Nov '16

3 tips for the conveyancing process
Glenn Batten Posted by
Glenn Batten

When it comes down to the nitty gritty of buying or selling a home, there are several legal processes that can be quite tiresome to deal with. One of those is conveyancing, which is the process of transferring title between a buyer and seller during a sale. But what are the basics you need to know about the task? 

Do you get a conveyancer or a solicitor?
Either of these professions can conduct the conveyancing for you, but in many states it is specific conveyancing specialists who are employed most often. They should be registered with the Australian Institute of Conveyancers (AIC), which is a national body that maintains best practise in the conveyancing industry.

Clarify the fees
One of the first things to do when you engage a conveyancer after checking they are qualified with the AIC, is determining the fees that will be charged. This includes stamp duty and possibly more, dependent on which area you are buying in.

The conveyancer can organise the fees for you, but make sure it is clear exactly what you will be charged and how much the conveyancer will be paid before you get down to business. The conveyancing cost is generally linked to the difficulty of the transaction.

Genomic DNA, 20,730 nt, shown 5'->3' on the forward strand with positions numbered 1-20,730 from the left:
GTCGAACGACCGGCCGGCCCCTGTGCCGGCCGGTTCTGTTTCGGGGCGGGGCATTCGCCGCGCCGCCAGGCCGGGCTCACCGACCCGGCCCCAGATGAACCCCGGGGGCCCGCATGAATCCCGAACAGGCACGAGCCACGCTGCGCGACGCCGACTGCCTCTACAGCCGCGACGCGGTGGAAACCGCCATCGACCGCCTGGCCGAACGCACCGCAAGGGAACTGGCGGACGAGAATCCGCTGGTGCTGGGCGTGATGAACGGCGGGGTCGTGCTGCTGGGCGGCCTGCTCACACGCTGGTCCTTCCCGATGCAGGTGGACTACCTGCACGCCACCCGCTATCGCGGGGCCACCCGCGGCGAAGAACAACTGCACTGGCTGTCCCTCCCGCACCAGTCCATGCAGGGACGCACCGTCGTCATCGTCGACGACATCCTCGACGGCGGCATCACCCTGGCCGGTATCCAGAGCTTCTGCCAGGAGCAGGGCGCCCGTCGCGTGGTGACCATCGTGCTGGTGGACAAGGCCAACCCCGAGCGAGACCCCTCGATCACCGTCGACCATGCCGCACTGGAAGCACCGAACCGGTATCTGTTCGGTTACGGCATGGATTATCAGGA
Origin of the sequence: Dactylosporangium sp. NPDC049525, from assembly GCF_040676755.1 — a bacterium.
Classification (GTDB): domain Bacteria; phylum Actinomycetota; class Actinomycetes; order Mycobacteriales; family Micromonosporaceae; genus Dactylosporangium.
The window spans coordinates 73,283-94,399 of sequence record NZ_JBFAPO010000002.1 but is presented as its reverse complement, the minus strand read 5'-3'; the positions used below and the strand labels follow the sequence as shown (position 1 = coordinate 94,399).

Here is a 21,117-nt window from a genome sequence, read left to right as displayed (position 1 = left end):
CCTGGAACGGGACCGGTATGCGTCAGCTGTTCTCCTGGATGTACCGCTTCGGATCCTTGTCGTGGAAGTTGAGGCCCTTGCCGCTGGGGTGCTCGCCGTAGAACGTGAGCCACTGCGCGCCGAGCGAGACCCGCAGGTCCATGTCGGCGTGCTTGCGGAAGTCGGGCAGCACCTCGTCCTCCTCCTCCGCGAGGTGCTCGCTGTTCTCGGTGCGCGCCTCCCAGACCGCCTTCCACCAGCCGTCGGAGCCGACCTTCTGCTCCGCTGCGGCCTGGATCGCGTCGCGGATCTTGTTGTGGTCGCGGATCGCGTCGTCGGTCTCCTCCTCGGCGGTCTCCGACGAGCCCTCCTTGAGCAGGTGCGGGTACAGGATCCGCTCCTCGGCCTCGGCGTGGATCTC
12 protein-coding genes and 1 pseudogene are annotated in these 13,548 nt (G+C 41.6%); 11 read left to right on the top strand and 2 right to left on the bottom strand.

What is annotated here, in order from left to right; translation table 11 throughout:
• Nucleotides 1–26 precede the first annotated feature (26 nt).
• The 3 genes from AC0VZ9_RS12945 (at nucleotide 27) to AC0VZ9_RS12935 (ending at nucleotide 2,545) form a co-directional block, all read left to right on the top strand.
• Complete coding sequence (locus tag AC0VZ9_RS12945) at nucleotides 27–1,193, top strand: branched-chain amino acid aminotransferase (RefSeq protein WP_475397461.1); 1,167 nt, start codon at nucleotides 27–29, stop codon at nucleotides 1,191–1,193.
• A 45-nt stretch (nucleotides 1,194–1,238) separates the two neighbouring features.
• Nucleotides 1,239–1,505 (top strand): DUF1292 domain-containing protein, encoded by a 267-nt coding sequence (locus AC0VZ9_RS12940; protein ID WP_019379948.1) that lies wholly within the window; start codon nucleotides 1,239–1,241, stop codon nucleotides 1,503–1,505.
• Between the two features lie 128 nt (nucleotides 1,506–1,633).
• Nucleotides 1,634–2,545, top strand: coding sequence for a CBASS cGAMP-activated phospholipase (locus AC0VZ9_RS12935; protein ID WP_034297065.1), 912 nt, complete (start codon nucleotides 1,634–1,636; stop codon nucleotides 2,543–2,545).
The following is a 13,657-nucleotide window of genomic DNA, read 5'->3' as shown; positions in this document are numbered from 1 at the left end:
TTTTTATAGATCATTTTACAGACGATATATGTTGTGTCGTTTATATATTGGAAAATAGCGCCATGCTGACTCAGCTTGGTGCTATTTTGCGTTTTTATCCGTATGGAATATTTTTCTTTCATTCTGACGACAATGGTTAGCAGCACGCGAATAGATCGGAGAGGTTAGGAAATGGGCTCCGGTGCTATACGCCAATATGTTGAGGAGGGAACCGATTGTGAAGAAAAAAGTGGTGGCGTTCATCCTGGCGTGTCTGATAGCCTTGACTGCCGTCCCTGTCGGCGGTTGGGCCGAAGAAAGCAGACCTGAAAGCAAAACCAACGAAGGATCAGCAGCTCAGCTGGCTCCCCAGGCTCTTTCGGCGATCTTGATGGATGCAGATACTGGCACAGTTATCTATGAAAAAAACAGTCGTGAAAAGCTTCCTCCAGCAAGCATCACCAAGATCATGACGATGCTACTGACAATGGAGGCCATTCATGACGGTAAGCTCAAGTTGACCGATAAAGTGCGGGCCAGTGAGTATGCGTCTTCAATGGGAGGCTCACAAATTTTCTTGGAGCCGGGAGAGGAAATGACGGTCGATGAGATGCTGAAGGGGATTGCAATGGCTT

Make sure they are working in your interests
It is not illegal for a conveyancer to work for both the buyer and seller in a transaction, but it can cause difficulty if a conflict of interest develops during a sale and be a breach of AIC best practise.

Get someone who works independently and for your best interests, and remember - all AIC registered conveyancers come with professional indemnity insurance, which will protect you if the process goes awry.

By engaging a conveyancer you can cut out a lot of technical work involved in completing the purchase or sale of a home - meaning you can rest easy and wait for the moving date.

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